Sunday, March 3, 2024

The Generation Game – Have Ireland’s Generation Z been fooled?

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The recent RTÉ 1 television series Best Place to Be, presented by Baz Ashmawy (RTÉ Player), had interesting subplots throughout the show.

While the series is ostensibly about Irish people building new lives in various European countries, it also reflects on some of the reasons why many of those same people decided to leave Ireland and rise up.

Indeed, you would feel that if the program’s budget had been expanded to include Australia, much the same message would emerge about Irish people in Australia.

One of the recurring themes in the series was the “conversations” about what inspired people to move. In addition to the usual desire to experience different countries and cultures, there was also a persistent theme of how difficult it is to actually find a place to live in Ireland. Unsurprisingly, the prospect of living upstairs in a box room from her 20s to her 30s has been a major driving force in the lives of Gen Z and their Millennial brethren.

Thus, one participant talked about how he went from paying €560 to rent a room in a house share in Cork to now paying €900 to rent an entire apartment in Turin, northern Italy. did. Another said he paid 850 euros for a single-person apartment in Berlin. There were similar stories about childcare fees and many other things.

There was also a sense that Irish people who worked hard for decent wages were being punished at every turn by the Irish state for their efforts. Billed as a progressive and inclusive economic miracle, Ireland is more concerned with valuing the valuable characteristics associated with progressive ideology than with caring for the ordinary Davids and Niamhs who wake up to work every day. Looks like you’re spending a lot of your capital.

No wonder Gen Z is angry. Not only are many of them unlikely to be able to live independently outside the homes in which they grew up, there is every indication that they will end up significantly poorer than their parents.

The area of ​​pension provision is also not good for them. Not only are they more likely to be in precarious employment than their parents, but on top of that, larger demographic challenges related to declining birth rates loom.

It’s not because Gen Z isn’t trying hard enough. This generation has invested heavily in education, especially third-level education. While their parents’ generation was accustomed to work and started considering things like getting married and buying a home at age 21, Gen Zers are typically still completing their first graduate degrees at the same age.

In fact, one of the hallmarks of Gen Z’s life is the god-like status of third-level education. This means that an undergraduate degree is now usually followed by a near-required “master’s” degree. Many people now complete not one but several “masters” before taking on a full-time job. Many people who enter the job market in their mid-20s will find that their income does not exceed minimum wage by much.

One of the most insidious recent developments is in the area of ​​qualification inflation. The problem today is that in terms of employment, a master’s degree is now probably as valuable as his elementary degree from 10 years ago. 20 years ago he would have had a Leaving Cert doing the same kind of work, and 30 years before him a Junior Cert or Inter Cert would have done much the same thing.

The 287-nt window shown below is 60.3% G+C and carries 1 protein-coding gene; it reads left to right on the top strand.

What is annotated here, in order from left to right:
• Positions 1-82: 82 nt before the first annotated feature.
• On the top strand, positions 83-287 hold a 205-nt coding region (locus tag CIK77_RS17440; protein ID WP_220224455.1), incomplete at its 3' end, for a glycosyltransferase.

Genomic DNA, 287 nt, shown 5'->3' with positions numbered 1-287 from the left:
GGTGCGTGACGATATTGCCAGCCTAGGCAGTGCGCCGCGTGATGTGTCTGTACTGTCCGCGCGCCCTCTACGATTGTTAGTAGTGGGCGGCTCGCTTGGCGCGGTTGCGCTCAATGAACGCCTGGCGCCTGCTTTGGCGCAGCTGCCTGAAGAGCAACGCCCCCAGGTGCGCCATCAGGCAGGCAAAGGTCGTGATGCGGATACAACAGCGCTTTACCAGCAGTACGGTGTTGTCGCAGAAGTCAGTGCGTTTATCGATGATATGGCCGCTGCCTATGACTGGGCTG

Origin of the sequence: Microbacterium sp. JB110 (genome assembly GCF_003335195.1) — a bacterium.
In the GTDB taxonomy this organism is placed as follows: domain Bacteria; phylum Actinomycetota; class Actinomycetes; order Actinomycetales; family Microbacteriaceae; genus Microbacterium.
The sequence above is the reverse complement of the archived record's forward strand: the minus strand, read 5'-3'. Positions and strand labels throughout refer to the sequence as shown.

No one is saying that there are no benefits to education, especially higher education, but we also need to be realistic, and many of the courses currently offered at third level You need to realize that you are benefiting the institution that runs it more than the institution that is paying for it. In short, secondary education has become an industry unto itself, and students and their paying parents are not necessarily the main beneficiaries of that industry.

But their anger at their parents’ generation for the situation they find themselves in is clearly misplaced. Their parents are also embarking on a new generation’s journey, spending thousands of dollars of their savings on educational courses that don’t necessarily lead to jobs.

They will also continue to live and support their adult children into their 20s and 30s. Even if adult children are able to purchase a home, they often need the help of their mother and father’s bank.

Getting angry at Ireland is also not a rational response. Countries do not create unaffordable rents, insecure employment, or the persistent feeling that their abilities and efforts are always being punished.

It is the result of a country’s particular political culture. In Ireland’s case, the political culture since the 1990s has been centre-left on economic issues and liberal on social issues.

This is the political culture that has shaped the lives of Gen Z over the past 25 years, with previously conservative, right-leaning parties such as Fine Gael and Fianna Fáil becoming essentially political players. became the Labor Party’s version.

The thing about Ireland today is that while it was clearly a disaster for many, it was a very good situation for some. Take Ireland’s socialist bigwigs, for example. Not only do they have the satisfaction of seeing the state adopt their ideology without question, but they also end up earning six-figure salaries as heads of NGOs and gold-plated presidential pensions many times that amount. It’s also the people. Average industrial wage.

For Gen Z, talk of “choice” and “equality” is difficult given their living conditions and the fact that many of them seem destined to spend their 20s and 30s in an upstairs box room. It seems particularly cruel. Perhaps for Gen Z, it really is time for a change after all.





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